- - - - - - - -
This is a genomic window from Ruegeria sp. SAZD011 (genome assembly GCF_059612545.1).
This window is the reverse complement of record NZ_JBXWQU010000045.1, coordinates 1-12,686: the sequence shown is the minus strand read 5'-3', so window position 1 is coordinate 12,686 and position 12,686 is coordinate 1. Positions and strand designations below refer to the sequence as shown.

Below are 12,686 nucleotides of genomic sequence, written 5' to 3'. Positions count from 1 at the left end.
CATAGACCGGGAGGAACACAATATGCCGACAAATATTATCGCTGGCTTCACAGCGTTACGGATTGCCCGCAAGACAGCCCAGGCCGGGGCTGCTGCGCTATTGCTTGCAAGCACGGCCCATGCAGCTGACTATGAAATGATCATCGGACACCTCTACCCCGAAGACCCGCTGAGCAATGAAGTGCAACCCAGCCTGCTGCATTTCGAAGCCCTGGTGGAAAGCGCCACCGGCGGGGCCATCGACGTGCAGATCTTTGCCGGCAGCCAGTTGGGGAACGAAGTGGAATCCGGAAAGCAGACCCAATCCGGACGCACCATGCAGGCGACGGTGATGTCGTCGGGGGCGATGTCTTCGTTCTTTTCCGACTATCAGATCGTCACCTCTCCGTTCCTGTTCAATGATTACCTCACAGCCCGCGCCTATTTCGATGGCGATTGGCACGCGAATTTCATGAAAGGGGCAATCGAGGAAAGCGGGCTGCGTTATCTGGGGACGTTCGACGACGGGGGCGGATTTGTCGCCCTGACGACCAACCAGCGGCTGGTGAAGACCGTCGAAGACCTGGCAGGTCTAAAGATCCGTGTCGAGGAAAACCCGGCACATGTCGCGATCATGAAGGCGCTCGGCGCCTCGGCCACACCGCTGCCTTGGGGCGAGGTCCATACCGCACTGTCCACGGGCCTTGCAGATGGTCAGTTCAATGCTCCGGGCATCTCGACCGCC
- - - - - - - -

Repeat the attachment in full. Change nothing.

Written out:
This is a genomic window from Ruegeria sp. SAZD011 (genome assembly GCF_059612545.1).
This window is the reverse complement of record NZ_JBXWQU010000045.1, coordinates 1-12,686: the sequence shown is the minus strand read 5'-3', so window position 1 is coordinate 12,686 and position 12,686 is coordinate 1. Positions and strand designations below refer to the sequence as shown.

Below are 12,686 nucleotides of genomic sequence, written 5' to 3'. Positions count from 1 at the left end.
CATAGACCGGGAGGAACACAATATGCCGACAAATATTATCGCTGGCTTCACAGCGTTACGGATTGCCCGCAAGACAGCCCAGGCCGGGGCTGCTGCGCTATTGCTTGCAAGCACGGCCCATGCAGCTGACTATGAAATGATCATCGGACACCTCTACCCCGAAGACCCGCTGAGCAATGAAGTGCAACCCAGCCTGCTGCATTTCGAAGCCCTGGTGGAAAGCGCCACCGGCGGGGCCATCGACGTGCAGATCTTTGCCGGCAGCCAGTTGGGGAACGAAGTGGAATCCGGAAAGCAGACCCAATCCGGACGCACCATGCAGGCGACGGTGATGTCGTCGGGGGCGATGTCTTCGTTCTTTTCCGACTATCAGATCGTCACCTCTCCGTTCCTGTTCAATGATTACCTCACAGCCCGCGCCTATTTCGATGGCGATTGGCACGCGAATTTCATGAAAGGGGCAATCGAGGAAAGCGGGCTGCGTTATCTGGGGACGTTCGACGACGGGGGCGGATTTGTCGCCCTGACGACCAACCAGCGGCTGGTGAAGACCGTCGAAGACCTGGCAGGTCTAAAGATCCGTGTCGAGGAAAACCCGGCACATGTCGCGATCATGAAGGCGCTCGGCGCCTCGGCCACACCGCTGCCTTGGGGCGAGGTCCATACCGCACTGTCCACGGGCCTTGCAGATGGTCAGTTCAATGCTCCGGGCATCTCGACCGCC